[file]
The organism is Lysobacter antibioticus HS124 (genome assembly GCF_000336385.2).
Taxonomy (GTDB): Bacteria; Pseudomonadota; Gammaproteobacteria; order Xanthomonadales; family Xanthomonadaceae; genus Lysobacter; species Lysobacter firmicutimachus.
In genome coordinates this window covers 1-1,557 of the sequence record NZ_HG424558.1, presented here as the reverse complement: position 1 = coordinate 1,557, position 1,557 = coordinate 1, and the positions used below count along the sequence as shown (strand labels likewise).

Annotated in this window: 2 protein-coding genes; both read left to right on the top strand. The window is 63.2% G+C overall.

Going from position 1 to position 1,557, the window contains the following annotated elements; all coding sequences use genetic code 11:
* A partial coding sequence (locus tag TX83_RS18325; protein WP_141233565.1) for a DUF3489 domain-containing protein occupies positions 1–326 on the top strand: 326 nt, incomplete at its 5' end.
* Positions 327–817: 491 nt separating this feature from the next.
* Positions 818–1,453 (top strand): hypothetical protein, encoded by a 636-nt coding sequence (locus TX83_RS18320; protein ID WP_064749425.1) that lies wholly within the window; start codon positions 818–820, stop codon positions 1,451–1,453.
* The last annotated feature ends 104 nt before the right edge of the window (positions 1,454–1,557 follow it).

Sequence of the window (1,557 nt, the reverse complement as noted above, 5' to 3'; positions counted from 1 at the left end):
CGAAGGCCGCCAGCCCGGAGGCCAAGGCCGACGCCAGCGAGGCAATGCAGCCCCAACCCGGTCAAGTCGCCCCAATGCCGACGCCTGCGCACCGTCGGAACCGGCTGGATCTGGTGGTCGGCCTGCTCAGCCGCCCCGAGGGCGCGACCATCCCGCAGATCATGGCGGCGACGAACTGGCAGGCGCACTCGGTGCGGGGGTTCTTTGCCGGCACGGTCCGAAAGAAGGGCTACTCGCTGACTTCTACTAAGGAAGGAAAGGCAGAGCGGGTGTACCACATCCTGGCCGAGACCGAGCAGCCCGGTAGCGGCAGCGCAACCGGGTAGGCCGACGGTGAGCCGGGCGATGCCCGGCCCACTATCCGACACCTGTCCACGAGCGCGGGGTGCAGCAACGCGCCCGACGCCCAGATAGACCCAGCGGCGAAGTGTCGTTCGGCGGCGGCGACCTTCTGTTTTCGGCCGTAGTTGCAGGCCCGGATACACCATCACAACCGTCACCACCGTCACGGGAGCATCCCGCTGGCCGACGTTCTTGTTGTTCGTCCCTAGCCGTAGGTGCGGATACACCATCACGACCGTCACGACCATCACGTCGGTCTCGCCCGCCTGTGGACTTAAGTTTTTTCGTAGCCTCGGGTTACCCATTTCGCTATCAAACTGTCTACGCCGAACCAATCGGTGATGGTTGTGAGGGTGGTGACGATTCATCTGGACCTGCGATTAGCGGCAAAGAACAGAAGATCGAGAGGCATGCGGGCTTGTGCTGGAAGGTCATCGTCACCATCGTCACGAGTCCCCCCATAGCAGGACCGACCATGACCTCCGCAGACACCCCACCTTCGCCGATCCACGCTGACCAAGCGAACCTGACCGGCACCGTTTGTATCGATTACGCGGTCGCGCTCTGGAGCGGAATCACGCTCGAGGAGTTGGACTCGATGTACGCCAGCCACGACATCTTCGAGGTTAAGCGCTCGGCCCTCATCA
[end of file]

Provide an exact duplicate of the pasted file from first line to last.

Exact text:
The organism is Lysobacter antibioticus HS124 (genome assembly GCF_000336385.2).
Taxonomy (GTDB): Bacteria; Pseudomonadota; Gammaproteobacteria; order Xanthomonadales; family Xanthomonadaceae; genus Lysobacter; species Lysobacter firmicutimachus.
In genome coordinates this window covers 1-1,557 of the sequence record NZ_HG424558.1, presented here as the reverse complement: position 1 = coordinate 1,557, position 1,557 = coordinate 1, and the positions used below count along the sequence as shown (strand labels likewise).

Annotated in this window: 2 protein-coding genes; both read left to right on the top strand. The window is 63.2% G+C overall.

Going from position 1 to position 1,557, the window contains the following annotated elements; all coding sequences use genetic code 11:
* A partial coding sequence (locus tag TX83_RS18325; protein WP_141233565.1) for a DUF3489 domain-containing protein occupies positions 1–326 on the top strand: 326 nt, incomplete at its 5' end.
* Positions 327–817: 491 nt separating this feature from the next.
* Positions 818–1,453 (top strand): hypothetical protein, encoded by a 636-nt coding sequence (locus TX83_RS18320; protein ID WP_064749425.1) that lies wholly within the window; start codon positions 818–820, stop codon positions 1,451–1,453.
* The last annotated feature ends 104 nt before the right edge of the window (positions 1,454–1,557 follow it).

Sequence of the window (1,557 nt, the reverse complement as noted above, 5' to 3'; positions counted from 1 at the left end):
CGAAGGCCGCCAGCCCGGAGGCCAAGGCCGACGCCAGCGAGGCAATGCAGCCCCAACCCGGTCAAGTCGCCCCAATGCCGACGCCTGCGCACCGTCGGAACCGGCTGGATCTGGTGGTCGGCCTGCTCAGCCGCCCCGAGGGCGCGACCATCCCGCAGATCATGGCGGCGACGAACTGGCAGGCGCACTCGGTGCGGGGGTTCTTTGCCGGCACGGTCCGAAAGAAGGGCTACTCGCTGACTTCTACTAAGGAAGGAAAGGCAGAGCGGGTGTACCACATCCTGGCCGAGACCGAGCAGCCCGGTAGCGGCAGCGCAACCGGGTAGGCCGACGGTGAGCCGGGCGATGCCCGGCCCACTATCCGACACCTGTCCACGAGCGCGGGGTGCAGCAACGCGCCCGACGCCCAGATAGACCCAGCGGCGAAGTGTCGTTCGGCGGCGGCGACCTTCTGTTTTCGGCCGTAGTTGCAGGCCCGGATACACCATCACAACCGTCACCACCGTCACGGGAGCATCCCGCTGGCCGACGTTCTTGTTGTTCGTCCCTAGCCGTAGGTGCGGATACACCATCACGACCGTCACGACCATCACGTCGGTCTCGCCCGCCTGTGGACTTAAGTTTTTTCGTAGCCTCGGGTTACCCATTTCGCTATCAAACTGTCTACGCCGAACCAATCGGTGATGGTTGTGAGGGTGGTGACGATTCATCTGGACCTGCGATTAGCGGCAAAGAACAGAAGATCGAGAGGCATGCGGGCTTGTGCTGGAAGGTCATCGTCACCATCGTCACGAGTCCCCCCATAGCAGGACCGACCATGACCTCCGCAGACACCCCACCTTCGCCGATCCACGCTGACCAAGCGAACCTGACCGGCACCGTTTGTATCGATTACGCGGTCGCGCTCTGGAGCGGAATCACGCTCGAGGAGTTGGACTCGATGTACGCCAGCCACGACATCTTCGAGGTTAAGCGCTCGGCCCTCATCA